Wisconsin’s state housing finance authority will begin writing loans on March 1 for the first time in 18 months thanks largely to a $23.5 billion Treasury Department program geared at helping state and local housing finance agencies finance more than 200,000 home purchases.

The Wisconsin Housing and Economic Development Authority (WHEDA) will raise $325 million selling long-term bonds through the Treasury’s temporary financing program, providing it with lower-cost cash to fund its investment in single-family mortgages.

WHEDA also says it will be the first housing finance agency (HFA) to offer Fannie Mae’s new Affordable Advantage mortgage, a low-cost, 30-year fixed-rate loan that provides 100 percent financing for first-time homebuyers with excellent credit.

The loans require as little as $1,000 cash out of pocket, WHEDA said, and the loan may be used in conjunction with the homebuyer tax credit. Private mortgage insurance is not required, although the loan comes with job loss protection coverage that covers up to six months of mortgage payments if the borrower is involuntarily unemployed.

Before the financial crisis, state and local HFAs financed more than 3 million home purchases through the issuance of tax-exempt bonds. Turmoil in bond markets has forced many HFAs to scale back or shut down their mortgage loan and downpayment assistance programs.

In October, the Obama administration announced a temporary financing program, through which the government is purchasing securities issued by Fannie Mae and Freddie Mac backed by new mortgage revenue bonds issued by HFAs (see story).

The Treasury Department said last month more than 90 state and local HFAs representing 49 states participated in the New Issue Bond Program, for an aggregate total new issuance of $15.3 billion.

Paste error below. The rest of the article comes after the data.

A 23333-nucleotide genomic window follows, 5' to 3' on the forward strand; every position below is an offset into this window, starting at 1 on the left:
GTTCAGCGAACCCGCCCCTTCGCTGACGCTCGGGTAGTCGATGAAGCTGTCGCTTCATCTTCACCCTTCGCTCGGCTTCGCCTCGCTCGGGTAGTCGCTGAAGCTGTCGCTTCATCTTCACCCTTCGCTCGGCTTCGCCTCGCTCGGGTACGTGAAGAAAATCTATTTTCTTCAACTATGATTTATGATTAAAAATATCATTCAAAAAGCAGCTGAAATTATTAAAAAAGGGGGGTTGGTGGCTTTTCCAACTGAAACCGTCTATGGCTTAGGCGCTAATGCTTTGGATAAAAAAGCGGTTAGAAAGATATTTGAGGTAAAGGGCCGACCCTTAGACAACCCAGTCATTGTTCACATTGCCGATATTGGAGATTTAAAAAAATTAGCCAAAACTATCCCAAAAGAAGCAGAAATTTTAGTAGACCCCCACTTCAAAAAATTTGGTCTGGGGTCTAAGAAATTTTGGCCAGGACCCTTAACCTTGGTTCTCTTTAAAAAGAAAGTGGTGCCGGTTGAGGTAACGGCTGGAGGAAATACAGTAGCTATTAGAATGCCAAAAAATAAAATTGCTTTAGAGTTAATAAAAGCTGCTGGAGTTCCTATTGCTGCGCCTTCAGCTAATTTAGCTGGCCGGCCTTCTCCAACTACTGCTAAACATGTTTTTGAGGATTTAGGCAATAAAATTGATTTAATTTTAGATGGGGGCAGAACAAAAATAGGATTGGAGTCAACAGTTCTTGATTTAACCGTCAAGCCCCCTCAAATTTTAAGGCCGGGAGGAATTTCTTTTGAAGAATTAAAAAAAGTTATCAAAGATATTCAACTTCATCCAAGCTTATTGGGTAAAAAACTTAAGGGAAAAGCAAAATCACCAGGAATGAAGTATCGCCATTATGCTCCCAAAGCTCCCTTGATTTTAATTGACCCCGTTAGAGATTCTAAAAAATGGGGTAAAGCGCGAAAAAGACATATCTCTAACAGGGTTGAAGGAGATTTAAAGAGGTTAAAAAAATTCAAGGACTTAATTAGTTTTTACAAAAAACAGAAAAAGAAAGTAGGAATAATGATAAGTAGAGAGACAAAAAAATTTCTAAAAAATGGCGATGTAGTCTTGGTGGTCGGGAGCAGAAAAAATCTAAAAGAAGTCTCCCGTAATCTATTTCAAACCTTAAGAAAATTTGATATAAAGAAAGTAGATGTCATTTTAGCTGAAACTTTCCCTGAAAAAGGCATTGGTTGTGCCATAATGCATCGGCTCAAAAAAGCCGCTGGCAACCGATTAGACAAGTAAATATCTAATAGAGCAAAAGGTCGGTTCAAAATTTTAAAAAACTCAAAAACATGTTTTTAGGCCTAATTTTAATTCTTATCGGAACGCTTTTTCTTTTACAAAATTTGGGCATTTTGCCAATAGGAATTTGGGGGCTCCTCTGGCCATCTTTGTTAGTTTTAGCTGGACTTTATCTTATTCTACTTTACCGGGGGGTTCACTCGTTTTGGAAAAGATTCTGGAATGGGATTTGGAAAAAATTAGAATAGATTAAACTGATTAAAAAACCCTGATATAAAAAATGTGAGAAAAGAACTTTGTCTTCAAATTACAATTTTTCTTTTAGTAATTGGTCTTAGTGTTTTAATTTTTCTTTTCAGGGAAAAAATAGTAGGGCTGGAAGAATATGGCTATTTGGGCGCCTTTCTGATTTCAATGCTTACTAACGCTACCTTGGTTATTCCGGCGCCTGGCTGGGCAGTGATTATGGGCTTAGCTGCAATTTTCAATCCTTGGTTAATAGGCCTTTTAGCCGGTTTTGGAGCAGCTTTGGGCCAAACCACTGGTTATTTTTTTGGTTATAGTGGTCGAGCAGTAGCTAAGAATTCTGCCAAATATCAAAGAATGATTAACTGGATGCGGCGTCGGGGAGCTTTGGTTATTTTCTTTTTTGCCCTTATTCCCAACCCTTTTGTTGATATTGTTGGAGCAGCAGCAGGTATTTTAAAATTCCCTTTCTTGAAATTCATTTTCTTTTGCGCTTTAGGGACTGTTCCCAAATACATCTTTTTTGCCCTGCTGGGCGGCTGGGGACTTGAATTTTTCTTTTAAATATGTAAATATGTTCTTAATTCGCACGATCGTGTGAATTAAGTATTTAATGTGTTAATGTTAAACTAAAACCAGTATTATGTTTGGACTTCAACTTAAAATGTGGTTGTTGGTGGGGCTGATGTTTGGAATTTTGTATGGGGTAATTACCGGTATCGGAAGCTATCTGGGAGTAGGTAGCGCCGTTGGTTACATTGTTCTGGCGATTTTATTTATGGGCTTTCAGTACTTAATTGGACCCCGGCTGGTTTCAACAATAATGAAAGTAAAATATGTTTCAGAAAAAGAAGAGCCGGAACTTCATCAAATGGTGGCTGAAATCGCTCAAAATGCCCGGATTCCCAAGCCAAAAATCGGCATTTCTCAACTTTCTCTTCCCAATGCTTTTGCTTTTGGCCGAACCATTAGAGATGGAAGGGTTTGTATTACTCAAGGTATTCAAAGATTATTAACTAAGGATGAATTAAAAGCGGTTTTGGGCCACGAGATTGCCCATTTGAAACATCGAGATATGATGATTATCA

Twelve HFAs got an additional $8.2 billion through a Temporary Credit and Liquidity Program, in which Fannie Mae and Freddie Mac are helping state and local HFAs refinance existing bonds to lower their financing costs.

Turmoil in bond markets and California’s budget crisis forced the state’s HFA to suspend its 30-year fixed-rate mortgage loan and downpayment assistance programs in December 2008 (see story).

California’s downpayment assistance program, which provides loans to assist with downpayment and closing costs, was restored in May, and CalHFA announced a new 30-year loan program in June that was limited in scope because it did not rely on bond financing.

CalHFA this month said it received $5.4 billion in financing assistance through the Treasury Department’s temporary financing program, which will allow it to re-start other programs in the first months of 2010.


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